A slow-moving surface low associated with a deep midlevel trough caused widespread 1 to 3 feet of snowfall in Colorado this weekend. There were isolated reports of up to 4 1/2 feet of snow from the storm. To the east, 1 to 3 inches of rain fell in the western and central Plains this weekend, and 2 to 5 inches of rain occurred along and near the northwestern Gulf Coast. Seasonably cool air caused up to 1/2 foot of snow to fall in northeastern Minnesota yesterday. In the West, strong broad midlevel ridging allowed quiet, warm weather to pervade the region, with highs in the 70s at lower elevations in the northern West.
Much of the lower-elevation snowpack has melted in the West, and the higher-elevation snowpack is quite warm through the Northern Rockies and West Coast states, as well as at middle elevations in the Great Basin and parts of the Central Rockies. The remaining snowpack across the northern U.S. continued to melt, that is, where new snow wasn't falling.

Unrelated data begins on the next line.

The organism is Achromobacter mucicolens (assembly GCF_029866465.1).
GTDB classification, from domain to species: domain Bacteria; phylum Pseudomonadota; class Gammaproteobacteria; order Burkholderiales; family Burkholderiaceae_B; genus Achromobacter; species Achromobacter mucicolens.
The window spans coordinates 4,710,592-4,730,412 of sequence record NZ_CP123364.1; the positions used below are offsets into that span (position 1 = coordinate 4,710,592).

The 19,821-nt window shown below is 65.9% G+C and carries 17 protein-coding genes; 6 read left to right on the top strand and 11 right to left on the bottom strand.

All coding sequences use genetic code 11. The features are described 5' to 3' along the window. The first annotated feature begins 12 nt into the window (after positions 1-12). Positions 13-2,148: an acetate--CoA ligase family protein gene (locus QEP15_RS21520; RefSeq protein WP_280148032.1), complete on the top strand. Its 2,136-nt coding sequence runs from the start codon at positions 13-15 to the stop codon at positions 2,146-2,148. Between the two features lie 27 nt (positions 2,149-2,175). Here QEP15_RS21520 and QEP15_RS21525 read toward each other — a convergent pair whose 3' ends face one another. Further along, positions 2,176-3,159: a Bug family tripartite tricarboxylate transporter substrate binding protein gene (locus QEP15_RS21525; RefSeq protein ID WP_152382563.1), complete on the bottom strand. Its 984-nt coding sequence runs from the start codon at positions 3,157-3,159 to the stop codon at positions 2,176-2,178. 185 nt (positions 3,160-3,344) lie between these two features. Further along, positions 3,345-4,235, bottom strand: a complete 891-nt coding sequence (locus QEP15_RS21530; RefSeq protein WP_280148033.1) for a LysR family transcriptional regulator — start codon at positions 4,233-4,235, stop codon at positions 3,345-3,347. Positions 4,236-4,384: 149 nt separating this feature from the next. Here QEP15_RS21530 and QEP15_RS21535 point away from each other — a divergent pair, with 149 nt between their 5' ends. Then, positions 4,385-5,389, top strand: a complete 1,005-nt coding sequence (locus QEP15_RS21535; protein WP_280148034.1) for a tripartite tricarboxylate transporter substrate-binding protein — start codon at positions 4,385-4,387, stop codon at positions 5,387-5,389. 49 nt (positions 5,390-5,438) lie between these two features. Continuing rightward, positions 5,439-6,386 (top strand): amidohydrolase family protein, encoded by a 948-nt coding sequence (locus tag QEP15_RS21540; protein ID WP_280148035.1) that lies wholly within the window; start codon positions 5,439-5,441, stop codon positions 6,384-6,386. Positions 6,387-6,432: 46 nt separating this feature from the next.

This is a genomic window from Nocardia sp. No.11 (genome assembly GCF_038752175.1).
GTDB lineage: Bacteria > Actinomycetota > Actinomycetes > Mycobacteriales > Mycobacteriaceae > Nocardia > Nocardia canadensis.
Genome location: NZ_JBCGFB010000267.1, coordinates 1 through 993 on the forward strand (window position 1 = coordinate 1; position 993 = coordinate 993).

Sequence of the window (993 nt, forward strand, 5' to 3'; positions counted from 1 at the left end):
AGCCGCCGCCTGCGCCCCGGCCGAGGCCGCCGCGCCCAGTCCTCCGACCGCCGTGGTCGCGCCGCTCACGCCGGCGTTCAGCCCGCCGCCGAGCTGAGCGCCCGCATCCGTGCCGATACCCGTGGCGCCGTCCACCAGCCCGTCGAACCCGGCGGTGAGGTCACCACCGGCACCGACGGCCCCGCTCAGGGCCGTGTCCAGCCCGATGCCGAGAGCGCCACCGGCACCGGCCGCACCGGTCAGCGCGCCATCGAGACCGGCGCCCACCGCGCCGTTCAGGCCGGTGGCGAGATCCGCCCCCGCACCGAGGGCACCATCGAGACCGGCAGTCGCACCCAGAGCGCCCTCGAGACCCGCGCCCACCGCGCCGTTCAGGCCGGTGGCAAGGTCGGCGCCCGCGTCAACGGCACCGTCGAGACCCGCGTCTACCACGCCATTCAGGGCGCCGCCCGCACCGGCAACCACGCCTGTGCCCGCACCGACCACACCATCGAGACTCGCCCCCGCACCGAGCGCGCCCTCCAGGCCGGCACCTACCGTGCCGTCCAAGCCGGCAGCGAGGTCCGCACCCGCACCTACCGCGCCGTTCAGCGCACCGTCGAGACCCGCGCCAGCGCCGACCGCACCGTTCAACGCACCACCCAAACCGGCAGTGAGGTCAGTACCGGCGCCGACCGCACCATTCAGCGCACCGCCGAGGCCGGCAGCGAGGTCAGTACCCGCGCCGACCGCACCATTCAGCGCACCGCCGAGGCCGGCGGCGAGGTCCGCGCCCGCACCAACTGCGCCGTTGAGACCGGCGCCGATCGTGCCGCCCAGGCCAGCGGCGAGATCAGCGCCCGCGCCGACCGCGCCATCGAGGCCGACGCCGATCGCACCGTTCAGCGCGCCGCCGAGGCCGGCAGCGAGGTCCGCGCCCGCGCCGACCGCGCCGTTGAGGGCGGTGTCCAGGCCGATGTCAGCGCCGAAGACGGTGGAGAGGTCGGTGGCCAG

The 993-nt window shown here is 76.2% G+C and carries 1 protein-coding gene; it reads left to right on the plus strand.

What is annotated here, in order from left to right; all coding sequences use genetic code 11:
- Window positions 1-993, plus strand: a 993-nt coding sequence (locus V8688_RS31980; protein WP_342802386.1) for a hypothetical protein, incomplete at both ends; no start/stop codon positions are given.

The system which brought he rain and snow to the central and southern U.S. will shift northeastward during the next few days. Around an inch of rainfall is likely along the central East Coast today, and up to 3 inches of rain is expected along at least coastal Maine tomorrow. Farther west, the air will be sufficiently cold at the surface beneath a midlevel disturbance to cause up to a foot of lake-effect snowfall south of Lake Superior today.
The broad upper-level ridging over the West will shift eastward during the week and bring above-normal air temperatures to the Plains, Midwest, and Great Lakes during the week. The snow which remains (and the new snowfall expected through tomorrow) will rapidly warm and melt under quiet, clear skies.